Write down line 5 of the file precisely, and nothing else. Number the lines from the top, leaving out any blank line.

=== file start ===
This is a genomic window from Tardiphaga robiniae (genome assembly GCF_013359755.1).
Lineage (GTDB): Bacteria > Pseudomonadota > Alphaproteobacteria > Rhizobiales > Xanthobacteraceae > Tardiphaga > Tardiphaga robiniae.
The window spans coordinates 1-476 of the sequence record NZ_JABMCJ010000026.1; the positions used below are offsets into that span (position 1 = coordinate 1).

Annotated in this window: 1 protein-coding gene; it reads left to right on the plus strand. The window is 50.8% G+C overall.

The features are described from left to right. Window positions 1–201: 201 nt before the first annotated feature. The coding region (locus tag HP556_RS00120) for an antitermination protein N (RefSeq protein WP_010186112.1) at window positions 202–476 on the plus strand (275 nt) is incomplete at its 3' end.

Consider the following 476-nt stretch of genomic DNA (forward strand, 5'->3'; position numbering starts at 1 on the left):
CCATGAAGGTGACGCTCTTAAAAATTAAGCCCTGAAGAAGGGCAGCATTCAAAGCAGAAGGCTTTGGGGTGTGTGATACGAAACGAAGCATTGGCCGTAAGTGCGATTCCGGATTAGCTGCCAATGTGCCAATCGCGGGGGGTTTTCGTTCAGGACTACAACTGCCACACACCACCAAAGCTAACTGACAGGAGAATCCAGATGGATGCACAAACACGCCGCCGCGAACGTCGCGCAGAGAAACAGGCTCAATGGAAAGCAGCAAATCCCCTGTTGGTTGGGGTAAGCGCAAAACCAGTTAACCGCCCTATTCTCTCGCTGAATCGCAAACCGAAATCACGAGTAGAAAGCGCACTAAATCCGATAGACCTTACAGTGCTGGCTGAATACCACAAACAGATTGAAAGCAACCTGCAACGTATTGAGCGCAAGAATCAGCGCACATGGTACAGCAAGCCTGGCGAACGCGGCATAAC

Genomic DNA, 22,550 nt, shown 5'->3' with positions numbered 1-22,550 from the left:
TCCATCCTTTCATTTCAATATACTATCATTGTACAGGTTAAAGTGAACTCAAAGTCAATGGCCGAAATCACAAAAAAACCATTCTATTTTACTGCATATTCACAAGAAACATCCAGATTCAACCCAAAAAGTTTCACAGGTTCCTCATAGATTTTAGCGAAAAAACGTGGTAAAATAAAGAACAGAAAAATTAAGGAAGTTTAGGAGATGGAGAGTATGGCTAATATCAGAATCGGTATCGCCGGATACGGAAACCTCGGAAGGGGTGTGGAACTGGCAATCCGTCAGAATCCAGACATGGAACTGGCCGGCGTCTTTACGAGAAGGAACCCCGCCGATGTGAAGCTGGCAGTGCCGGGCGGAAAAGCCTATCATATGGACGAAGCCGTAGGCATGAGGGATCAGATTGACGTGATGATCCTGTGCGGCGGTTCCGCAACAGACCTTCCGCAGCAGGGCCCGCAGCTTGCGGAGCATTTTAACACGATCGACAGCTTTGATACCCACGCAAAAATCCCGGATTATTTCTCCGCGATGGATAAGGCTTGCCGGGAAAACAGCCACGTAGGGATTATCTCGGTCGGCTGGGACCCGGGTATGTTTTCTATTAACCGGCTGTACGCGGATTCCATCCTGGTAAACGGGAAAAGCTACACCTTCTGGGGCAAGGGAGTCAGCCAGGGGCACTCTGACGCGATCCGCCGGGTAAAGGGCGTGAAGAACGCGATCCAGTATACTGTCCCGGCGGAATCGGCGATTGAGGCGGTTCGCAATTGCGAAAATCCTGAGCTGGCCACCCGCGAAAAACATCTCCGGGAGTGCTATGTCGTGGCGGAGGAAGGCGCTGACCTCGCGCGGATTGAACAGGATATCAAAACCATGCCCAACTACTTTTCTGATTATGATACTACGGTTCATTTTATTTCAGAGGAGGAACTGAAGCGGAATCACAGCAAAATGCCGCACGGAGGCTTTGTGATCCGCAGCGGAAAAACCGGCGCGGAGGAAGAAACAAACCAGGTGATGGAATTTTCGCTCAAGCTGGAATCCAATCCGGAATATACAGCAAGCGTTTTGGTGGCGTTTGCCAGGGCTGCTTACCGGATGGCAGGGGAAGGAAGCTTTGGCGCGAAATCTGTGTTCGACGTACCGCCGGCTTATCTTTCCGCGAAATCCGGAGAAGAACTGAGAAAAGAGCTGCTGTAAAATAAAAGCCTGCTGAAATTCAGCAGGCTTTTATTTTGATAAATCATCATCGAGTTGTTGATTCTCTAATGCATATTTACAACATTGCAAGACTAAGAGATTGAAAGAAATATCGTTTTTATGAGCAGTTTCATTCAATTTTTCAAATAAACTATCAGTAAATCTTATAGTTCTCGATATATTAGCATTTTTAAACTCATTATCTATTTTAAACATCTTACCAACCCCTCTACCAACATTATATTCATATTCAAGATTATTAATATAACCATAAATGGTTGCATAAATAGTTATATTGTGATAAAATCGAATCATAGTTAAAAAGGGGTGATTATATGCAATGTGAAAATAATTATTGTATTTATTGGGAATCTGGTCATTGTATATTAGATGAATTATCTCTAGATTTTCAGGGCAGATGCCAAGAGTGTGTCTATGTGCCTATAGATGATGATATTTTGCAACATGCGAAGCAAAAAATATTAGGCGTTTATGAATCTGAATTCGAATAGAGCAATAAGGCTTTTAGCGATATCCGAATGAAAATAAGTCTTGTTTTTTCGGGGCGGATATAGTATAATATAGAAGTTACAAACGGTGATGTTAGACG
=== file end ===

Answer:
The features are described from left to right. Window positions 1–201: 201 nt before the first annotated feature. The coding region (locus tag HP556_RS00120) for an antitermination protein N (RefSeq protein WP_010186112.1) at window positions 202–476 on the plus strand (275 nt) is incomplete at its 3' end.